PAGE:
Shakthika released on bail; fate may rest on AG Dept

After 130 days in remand custody, fiction writer Shakthika Sathkumara was released on bail by the Kurunegala High Court today (8).

He was granted a cash bail for Rs. 1000,000 and two sureties of Rs. 100,000 on Monday (5 Aug), but continued to remain in custody until his release today.

Wariyapola Police had demanded a letter from the chief incumbent of the Buddhist temple of Sathkumara’s hometown as well as letters from a lawyer and a Justice of the Peace (JP) in addition to a certificate of residence from the local Gramasevaka in order to secure his release.

Attorney-at-law C. W. W. Ratnayake of the legal team representing Sathkumara told RepublicNext the defence did not furnish nor obtain such documents.

“The letters were demanded purely with the intention of harassing [Sathkumara]. The police has no right to do that. A Gramasevaka’s certificate would’ve sufficed,” said Ratnayake.

The Wariyopola police had insisted on the documents, however.

“A lawyer wouldn’t give a letter just like that. Most wouldn’t even give it for money,” said the lawyer.

Ratnayake further said Sathkumara will either be summoned to the Polgahawela Magistrate Court if the case proceeds as a criminal offence case, or back to the Kurunegala High Court if it continues under provisions in the ICCPR Act.

The next course of action, said Rathnayake, will depend on the Attorney General’s Department. However, efforts are now underway to have the case withdrawn.

Sathkumara was arrested on 1 April under provisions in the International Covenant on Civil and Political Rights (ICCPR) Act for allegedly inciting inter-faith violence through a short story titled ‘Ardha’ about sexual abuse in rural Buddhist temples.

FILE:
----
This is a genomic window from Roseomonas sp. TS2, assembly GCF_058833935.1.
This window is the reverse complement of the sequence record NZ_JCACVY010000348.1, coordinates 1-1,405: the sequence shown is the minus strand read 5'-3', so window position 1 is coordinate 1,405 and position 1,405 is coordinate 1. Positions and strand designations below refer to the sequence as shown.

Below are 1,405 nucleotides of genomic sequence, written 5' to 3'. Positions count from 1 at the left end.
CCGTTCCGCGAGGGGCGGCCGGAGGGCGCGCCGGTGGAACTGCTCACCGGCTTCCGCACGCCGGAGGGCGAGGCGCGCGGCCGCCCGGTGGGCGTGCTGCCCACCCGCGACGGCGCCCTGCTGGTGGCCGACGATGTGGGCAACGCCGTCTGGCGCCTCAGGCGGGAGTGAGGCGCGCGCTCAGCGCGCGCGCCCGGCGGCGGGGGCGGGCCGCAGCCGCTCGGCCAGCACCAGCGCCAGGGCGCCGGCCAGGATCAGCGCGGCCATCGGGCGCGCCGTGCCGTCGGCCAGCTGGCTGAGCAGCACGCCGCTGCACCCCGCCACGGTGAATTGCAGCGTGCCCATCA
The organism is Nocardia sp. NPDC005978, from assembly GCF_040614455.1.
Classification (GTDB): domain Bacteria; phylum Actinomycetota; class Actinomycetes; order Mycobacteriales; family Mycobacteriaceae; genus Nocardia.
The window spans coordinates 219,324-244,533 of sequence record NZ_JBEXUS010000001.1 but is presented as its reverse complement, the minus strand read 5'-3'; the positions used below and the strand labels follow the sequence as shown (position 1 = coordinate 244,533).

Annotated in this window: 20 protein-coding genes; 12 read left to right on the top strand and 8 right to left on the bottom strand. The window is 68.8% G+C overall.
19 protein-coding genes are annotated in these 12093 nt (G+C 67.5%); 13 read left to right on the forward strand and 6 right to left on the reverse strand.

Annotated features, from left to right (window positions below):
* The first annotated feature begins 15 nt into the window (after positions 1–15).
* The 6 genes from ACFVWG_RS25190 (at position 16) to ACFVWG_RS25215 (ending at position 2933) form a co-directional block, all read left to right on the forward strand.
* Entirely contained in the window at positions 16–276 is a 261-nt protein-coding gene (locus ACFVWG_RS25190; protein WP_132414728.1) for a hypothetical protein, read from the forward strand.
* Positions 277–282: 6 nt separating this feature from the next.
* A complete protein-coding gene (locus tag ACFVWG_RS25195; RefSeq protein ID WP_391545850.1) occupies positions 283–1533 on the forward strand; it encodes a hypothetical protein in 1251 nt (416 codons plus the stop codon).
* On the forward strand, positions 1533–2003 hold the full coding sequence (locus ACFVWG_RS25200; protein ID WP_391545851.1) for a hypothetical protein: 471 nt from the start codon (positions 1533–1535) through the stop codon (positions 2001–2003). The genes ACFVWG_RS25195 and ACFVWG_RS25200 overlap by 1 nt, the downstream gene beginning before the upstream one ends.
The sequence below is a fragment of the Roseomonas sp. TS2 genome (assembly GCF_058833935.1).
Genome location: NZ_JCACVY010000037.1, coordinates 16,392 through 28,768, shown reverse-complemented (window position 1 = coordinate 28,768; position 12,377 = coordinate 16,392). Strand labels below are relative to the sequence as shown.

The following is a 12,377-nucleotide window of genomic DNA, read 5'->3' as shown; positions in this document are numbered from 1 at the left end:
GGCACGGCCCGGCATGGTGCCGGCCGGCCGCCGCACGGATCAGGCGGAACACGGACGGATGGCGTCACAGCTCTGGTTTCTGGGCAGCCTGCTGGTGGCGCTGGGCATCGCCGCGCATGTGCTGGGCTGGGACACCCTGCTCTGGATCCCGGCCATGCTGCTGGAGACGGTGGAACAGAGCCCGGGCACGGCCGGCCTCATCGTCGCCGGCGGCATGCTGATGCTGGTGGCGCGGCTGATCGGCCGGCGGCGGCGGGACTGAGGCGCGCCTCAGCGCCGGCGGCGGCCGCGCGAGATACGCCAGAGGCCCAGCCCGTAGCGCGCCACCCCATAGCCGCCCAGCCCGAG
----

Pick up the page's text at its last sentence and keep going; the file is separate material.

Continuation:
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His arrest came under widespread criticism as an attack on freedom of expression, with the ICCPR Act itself becoming a matter of controversy.

The short story in question, titled Ardha (meaning half, or fraction), reportedly alludes to child abuse allegedly prevalent in rural Buddhist temples. This drew the ire of a group named the Youth Front to Protect Buddhism who had, along with some Buddhist monks from the Polgahawela area, had lodged a complaint with the police against Sathkumara.

Section 3 (1) of the (ICCPR) Act, No. 56 of 2007, under which Sathukamara was arrested, states: “No person shall propagate war or advocate national, racial or religious hatred that constitutes incitement to discrimination, hostility or violence.”

Section 3 (4) goes on to say: “An offence under this section shall be cognizable and non-bailable, and no person suspected or accused of such an offence shall be enlarged on bail, except by the High Court in exceptional circumstances.”

The short story can be found at this link.

Sathkumara with his wife after his release today. Image courtesy JDSLanka.

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